These dogs have their day playing flyball in Mystic
Mystic - My Dog's Place was a blur of activity for about two hours on Sunday night: running, panting, picking up tennis balls and barking. And that was just the humans in the building.
The Seaside Sprinters, a group of about 15 dogs and their owners, gathers here on Sunday evenings to practice flyball, a sort of advanced game of fetch.
Flyball pits two teams of four dogs each against each other, racing side-by-side over a 51-foot long course. One at a time, each dog must jump over four hurdles placed 10 feet apart and retrieve a tennis ball from a spring-loaded box. Then, after completing the four-legged equivalent of a swimmer's turn, the dog must return to the starting line (over the hurdles again) with the tennis ball in its mouth.
The team to run the course with the fastest combined time and without mistakes wins the heat.
"Dogs of any age can do this, any breed can do this," said team captain Beatrice DeGruttola, who also teaches various training courses at My Dog's Place. "The dogs get to bark and the people get to yell; we're all here to have a good time."
And earlier this month, the team performed a demonstration during the halftime of the Masters Agility Championship at the Westminster Kennel Club. The Sprinters were featured on FOX Sports 1 during the network's coverage of the dog show.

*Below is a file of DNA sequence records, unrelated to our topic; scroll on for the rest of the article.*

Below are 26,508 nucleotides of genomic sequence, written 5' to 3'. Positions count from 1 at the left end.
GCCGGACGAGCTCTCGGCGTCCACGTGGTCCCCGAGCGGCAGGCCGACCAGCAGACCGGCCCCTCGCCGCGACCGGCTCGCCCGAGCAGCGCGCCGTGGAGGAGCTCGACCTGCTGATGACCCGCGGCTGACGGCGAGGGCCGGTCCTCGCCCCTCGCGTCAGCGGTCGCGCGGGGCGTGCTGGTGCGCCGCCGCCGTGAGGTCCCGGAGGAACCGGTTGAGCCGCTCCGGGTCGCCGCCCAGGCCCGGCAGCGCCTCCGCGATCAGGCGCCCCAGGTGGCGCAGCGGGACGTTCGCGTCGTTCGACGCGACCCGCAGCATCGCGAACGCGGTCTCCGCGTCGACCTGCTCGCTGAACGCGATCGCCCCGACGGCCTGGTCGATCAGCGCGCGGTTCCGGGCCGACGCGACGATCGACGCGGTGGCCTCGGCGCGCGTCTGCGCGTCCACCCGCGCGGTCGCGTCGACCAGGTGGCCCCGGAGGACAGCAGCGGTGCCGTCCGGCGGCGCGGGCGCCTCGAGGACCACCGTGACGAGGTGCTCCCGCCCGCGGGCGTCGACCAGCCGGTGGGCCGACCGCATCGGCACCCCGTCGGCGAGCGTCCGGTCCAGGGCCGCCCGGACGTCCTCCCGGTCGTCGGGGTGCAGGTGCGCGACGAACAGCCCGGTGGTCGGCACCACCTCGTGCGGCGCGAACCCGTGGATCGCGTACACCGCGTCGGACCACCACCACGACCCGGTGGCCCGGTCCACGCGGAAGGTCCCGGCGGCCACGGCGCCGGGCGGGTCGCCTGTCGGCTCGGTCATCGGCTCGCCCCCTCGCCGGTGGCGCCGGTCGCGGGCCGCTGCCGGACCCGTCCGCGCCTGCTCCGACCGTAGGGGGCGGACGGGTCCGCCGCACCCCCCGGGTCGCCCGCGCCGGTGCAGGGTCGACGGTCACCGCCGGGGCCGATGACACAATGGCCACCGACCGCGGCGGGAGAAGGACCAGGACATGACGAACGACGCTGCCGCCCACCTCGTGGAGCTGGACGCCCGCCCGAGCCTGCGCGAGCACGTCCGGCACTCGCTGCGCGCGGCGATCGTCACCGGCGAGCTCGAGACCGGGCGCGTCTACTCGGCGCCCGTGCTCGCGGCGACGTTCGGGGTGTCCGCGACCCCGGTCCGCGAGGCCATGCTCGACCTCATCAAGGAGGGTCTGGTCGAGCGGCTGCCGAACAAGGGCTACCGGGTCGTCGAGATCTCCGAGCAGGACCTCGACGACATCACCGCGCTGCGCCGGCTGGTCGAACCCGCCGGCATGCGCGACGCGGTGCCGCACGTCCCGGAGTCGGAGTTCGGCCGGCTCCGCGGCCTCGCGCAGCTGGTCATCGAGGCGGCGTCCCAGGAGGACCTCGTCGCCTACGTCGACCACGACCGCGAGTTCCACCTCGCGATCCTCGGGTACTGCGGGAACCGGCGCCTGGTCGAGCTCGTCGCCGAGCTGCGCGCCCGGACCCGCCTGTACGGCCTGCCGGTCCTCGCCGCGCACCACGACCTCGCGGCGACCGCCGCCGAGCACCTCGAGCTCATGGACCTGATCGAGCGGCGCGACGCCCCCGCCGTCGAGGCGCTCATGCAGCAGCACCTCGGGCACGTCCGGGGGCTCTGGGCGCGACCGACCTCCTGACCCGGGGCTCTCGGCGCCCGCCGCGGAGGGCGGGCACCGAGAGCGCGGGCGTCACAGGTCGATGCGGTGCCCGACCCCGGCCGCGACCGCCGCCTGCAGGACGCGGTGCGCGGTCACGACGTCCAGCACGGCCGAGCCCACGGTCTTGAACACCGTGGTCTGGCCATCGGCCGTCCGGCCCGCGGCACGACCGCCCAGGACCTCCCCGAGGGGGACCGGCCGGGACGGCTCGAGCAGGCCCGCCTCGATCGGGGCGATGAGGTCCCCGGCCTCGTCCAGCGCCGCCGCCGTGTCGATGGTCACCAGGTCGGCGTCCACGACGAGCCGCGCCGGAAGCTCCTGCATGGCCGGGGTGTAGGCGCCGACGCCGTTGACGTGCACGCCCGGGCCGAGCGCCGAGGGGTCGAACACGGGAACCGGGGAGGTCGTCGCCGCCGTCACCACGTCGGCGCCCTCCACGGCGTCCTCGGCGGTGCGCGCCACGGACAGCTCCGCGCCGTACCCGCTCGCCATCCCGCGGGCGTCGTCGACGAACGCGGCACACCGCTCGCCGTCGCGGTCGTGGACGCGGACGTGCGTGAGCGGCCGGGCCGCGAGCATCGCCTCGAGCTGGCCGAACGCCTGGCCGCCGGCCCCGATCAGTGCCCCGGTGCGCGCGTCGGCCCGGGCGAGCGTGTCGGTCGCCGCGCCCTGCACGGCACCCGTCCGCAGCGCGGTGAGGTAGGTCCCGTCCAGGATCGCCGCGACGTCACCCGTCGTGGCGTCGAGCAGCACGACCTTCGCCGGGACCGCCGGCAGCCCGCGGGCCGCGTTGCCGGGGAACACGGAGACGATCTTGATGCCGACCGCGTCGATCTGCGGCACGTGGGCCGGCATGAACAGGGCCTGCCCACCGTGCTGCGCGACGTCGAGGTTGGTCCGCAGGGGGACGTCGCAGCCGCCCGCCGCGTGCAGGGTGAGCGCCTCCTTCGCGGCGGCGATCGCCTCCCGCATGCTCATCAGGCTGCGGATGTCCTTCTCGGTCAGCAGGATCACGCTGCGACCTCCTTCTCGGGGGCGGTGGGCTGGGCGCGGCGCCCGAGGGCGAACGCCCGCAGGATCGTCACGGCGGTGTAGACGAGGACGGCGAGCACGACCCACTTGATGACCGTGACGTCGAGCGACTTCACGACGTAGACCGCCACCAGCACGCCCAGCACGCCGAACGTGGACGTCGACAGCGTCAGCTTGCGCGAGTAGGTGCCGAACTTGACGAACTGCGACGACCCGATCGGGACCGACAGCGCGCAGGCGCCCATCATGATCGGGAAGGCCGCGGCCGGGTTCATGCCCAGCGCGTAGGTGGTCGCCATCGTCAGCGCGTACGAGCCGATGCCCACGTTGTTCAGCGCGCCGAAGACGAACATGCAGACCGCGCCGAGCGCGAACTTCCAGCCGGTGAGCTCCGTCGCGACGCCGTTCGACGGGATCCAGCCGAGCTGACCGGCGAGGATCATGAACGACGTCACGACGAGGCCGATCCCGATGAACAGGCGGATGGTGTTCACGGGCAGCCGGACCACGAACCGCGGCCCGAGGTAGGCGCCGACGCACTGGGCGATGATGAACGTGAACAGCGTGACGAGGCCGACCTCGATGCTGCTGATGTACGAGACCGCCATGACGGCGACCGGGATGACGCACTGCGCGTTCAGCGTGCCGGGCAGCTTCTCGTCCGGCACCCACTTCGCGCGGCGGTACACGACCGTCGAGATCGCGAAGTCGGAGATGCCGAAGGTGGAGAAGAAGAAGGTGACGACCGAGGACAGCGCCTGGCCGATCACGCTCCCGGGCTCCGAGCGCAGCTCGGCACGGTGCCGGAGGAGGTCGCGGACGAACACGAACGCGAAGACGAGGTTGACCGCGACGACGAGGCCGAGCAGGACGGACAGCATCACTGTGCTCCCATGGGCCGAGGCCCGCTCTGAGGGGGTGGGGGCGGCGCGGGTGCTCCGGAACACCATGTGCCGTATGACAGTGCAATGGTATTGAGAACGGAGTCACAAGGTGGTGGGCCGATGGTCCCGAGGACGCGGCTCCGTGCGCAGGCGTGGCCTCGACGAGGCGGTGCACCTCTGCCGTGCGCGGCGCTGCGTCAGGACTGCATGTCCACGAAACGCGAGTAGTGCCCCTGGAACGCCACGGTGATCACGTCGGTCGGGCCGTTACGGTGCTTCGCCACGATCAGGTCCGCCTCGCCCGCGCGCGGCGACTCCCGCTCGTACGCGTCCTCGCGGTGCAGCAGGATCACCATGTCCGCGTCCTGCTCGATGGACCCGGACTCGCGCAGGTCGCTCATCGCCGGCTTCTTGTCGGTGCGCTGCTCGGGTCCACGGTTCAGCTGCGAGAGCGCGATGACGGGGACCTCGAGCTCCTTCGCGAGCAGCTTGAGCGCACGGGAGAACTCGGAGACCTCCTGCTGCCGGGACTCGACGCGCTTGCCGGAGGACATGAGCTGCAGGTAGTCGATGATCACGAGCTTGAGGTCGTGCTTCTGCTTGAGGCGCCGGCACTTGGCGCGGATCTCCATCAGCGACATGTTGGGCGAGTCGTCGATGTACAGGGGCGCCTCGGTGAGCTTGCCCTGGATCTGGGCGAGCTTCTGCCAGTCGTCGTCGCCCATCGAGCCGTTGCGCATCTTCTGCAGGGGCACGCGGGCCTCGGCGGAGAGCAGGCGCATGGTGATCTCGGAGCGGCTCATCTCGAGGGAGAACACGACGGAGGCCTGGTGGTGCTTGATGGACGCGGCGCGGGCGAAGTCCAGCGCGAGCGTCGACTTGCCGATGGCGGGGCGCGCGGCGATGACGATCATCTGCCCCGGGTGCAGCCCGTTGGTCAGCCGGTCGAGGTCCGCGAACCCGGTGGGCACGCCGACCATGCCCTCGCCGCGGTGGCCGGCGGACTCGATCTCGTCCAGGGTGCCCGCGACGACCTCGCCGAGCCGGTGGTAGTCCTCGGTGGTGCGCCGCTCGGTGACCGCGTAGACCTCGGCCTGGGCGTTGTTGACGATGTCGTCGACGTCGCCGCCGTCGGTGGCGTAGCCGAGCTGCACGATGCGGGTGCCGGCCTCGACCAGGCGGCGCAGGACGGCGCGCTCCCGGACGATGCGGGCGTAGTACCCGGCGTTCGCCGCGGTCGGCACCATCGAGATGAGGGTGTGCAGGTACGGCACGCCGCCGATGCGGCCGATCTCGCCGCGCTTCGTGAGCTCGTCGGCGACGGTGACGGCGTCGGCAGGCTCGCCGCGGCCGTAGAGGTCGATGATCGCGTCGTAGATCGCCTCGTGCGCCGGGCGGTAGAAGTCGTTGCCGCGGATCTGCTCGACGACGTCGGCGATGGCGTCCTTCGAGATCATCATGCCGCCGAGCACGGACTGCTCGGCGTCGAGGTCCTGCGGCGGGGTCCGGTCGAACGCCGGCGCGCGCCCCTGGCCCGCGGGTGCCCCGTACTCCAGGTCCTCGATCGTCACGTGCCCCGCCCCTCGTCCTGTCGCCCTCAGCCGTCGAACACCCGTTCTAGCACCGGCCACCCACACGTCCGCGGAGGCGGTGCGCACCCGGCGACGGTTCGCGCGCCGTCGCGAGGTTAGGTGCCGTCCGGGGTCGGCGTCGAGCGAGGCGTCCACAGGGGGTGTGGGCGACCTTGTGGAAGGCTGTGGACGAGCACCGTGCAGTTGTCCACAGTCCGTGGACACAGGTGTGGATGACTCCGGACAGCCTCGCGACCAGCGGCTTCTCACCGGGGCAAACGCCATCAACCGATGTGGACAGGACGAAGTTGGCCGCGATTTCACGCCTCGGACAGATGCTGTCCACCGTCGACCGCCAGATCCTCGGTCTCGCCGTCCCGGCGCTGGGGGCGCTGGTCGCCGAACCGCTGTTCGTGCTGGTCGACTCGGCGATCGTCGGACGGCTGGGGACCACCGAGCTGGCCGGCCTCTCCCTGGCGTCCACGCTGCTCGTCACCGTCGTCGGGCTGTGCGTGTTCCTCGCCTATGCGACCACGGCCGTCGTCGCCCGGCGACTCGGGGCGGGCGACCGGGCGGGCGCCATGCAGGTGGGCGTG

"We're kind of considered a barbarian sport in the dog world," DeGruttola said. "It was a lot of fun to be there and kind of liven things up a bit."
The Seaside Sprinters Flyball Club was founded in 2006 and has expanded to include four teams: the Salty Dogs, Wave Runners, Coastal Clippers and Beach Combers. The club sends teams to about six flyball tournaments in the northeast region each year.
The teams feature dogs of all shapes and sizes - from the long and tall standard poodle named Lucy to the short and stout Chihuahua mix named Pirate. Not only is flyball good exercise for the dogs, the owners said, but the game provides high-energy dogs with more stimulation than they might get in the backyard.
"A big part of flyball is teaching them to ignore the dogs on the other tracks," Steve Kanyock, of Mystic, said. "It's teaching control in an out-of-control way, which is good for the dogs."
Kanyock said flyball is a great activity for Addie, Kanyock's rambunctious and smart 4-year-old Australian kelpie, because it gives her something to focus on and gets out a lot of her energy.
"In here, she doesn't know anything but that box," Kanyock said.
Marge Lineweber, owner of My Dog's Place, said she suggests that dog owners who are interested in getting involved with flyball stop by to see it in person first.
"We also recommend taking obedience and agility classes first to get the dog used to being off-leash," Lineweber said. "And the dog will learn other skills so they can stay focused when you add a ball into the equation."
And though the Seaside Sprinters have won several competitions, the group's main focus is to have a doggone good time.
"That's why I've been hooked to this sport for the last 15 years," DeGruttola said. "We're all in it to have a good time."
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